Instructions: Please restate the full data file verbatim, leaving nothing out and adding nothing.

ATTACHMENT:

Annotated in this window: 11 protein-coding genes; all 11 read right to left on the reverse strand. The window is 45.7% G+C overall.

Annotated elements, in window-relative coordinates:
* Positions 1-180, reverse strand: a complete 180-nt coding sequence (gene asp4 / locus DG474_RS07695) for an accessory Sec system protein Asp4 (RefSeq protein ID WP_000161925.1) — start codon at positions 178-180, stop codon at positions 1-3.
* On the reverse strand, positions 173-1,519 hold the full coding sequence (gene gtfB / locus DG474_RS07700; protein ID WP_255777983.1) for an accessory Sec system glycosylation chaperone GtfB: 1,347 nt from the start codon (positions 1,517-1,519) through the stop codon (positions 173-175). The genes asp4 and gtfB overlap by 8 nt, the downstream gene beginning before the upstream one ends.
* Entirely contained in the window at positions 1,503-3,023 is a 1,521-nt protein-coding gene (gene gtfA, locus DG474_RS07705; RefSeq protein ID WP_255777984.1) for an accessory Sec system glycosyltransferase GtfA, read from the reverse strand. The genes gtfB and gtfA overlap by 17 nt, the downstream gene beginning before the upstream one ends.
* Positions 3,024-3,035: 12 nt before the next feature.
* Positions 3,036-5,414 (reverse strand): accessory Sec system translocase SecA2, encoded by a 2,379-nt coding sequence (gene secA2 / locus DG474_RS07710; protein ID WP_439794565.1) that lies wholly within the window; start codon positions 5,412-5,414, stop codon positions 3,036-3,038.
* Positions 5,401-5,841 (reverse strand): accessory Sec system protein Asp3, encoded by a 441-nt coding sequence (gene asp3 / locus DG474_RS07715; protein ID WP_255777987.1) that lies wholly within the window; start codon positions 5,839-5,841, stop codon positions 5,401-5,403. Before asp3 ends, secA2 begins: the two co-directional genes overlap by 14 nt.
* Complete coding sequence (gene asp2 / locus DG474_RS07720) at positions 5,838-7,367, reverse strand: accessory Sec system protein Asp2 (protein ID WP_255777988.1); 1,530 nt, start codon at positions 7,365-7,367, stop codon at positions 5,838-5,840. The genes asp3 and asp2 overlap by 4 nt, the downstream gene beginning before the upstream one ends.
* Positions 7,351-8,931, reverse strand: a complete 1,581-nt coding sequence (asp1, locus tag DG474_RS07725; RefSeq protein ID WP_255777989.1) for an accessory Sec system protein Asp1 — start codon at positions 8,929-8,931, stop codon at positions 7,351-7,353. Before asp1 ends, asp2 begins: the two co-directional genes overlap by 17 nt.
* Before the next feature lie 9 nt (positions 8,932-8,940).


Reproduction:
Annotated in this window: 11 protein-coding genes; all 11 read right to left on the reverse strand. The window is 45.7% G+C overall.

Annotated elements, in window-relative coordinates:
* Positions 1-180, reverse strand: a complete 180-nt coding sequence (gene asp4 / locus DG474_RS07695) for an accessory Sec system protein Asp4 (RefSeq protein ID WP_000161925.1) — start codon at positions 178-180, stop codon at positions 1-3.
* On the reverse strand, positions 173-1,519 hold the full coding sequence (gene gtfB / locus DG474_RS07700; protein ID WP_255777983.1) for an accessory Sec system glycosylation chaperone GtfB: 1,347 nt from the start codon (positions 1,517-1,519) through the stop codon (positions 173-175). The genes asp4 and gtfB overlap by 8 nt, the downstream gene beginning before the upstream one ends.
* Entirely contained in the window at positions 1,503-3,023 is a 1,521-nt protein-coding gene (gene gtfA, locus DG474_RS07705; RefSeq protein ID WP_255777984.1) for an accessory Sec system glycosyltransferase GtfA, read from the reverse strand. The genes gtfB and gtfA overlap by 17 nt, the downstream gene beginning before the upstream one ends.
* Positions 3,024-3,035: 12 nt before the next feature.
* Positions 3,036-5,414 (reverse strand): accessory Sec system translocase SecA2, encoded by a 2,379-nt coding sequence (gene secA2 / locus DG474_RS07710; protein ID WP_439794565.1) that lies wholly within the window; start codon positions 5,412-5,414, stop codon positions 3,036-3,038.
* Positions 5,401-5,841 (reverse strand): accessory Sec system protein Asp3, encoded by a 441-nt coding sequence (gene asp3 / locus DG474_RS07715; protein ID WP_255777987.1) that lies wholly within the window; start codon positions 5,839-5,841, stop codon positions 5,401-5,403. Before asp3 ends, secA2 begins: the two co-directional genes overlap by 14 nt.
* Complete coding sequence (gene asp2 / locus DG474_RS07720) at positions 5,838-7,367, reverse strand: accessory Sec system protein Asp2 (protein ID WP_255777988.1); 1,530 nt, start codon at positions 7,365-7,367, stop codon at positions 5,838-5,840. The genes asp3 and asp2 overlap by 4 nt, the downstream gene beginning before the upstream one ends.
* Positions 7,351-8,931, reverse strand: a complete 1,581-nt coding sequence (asp1, locus tag DG474_RS07725; RefSeq protein ID WP_255777989.1) for an accessory Sec system protein Asp1 — start codon at positions 8,929-8,931, stop codon at positions 7,351-7,353. Before asp1 ends, asp2 begins: the two co-directional genes overlap by 17 nt.
* Before the next feature lie 9 nt (positions 8,932-8,940).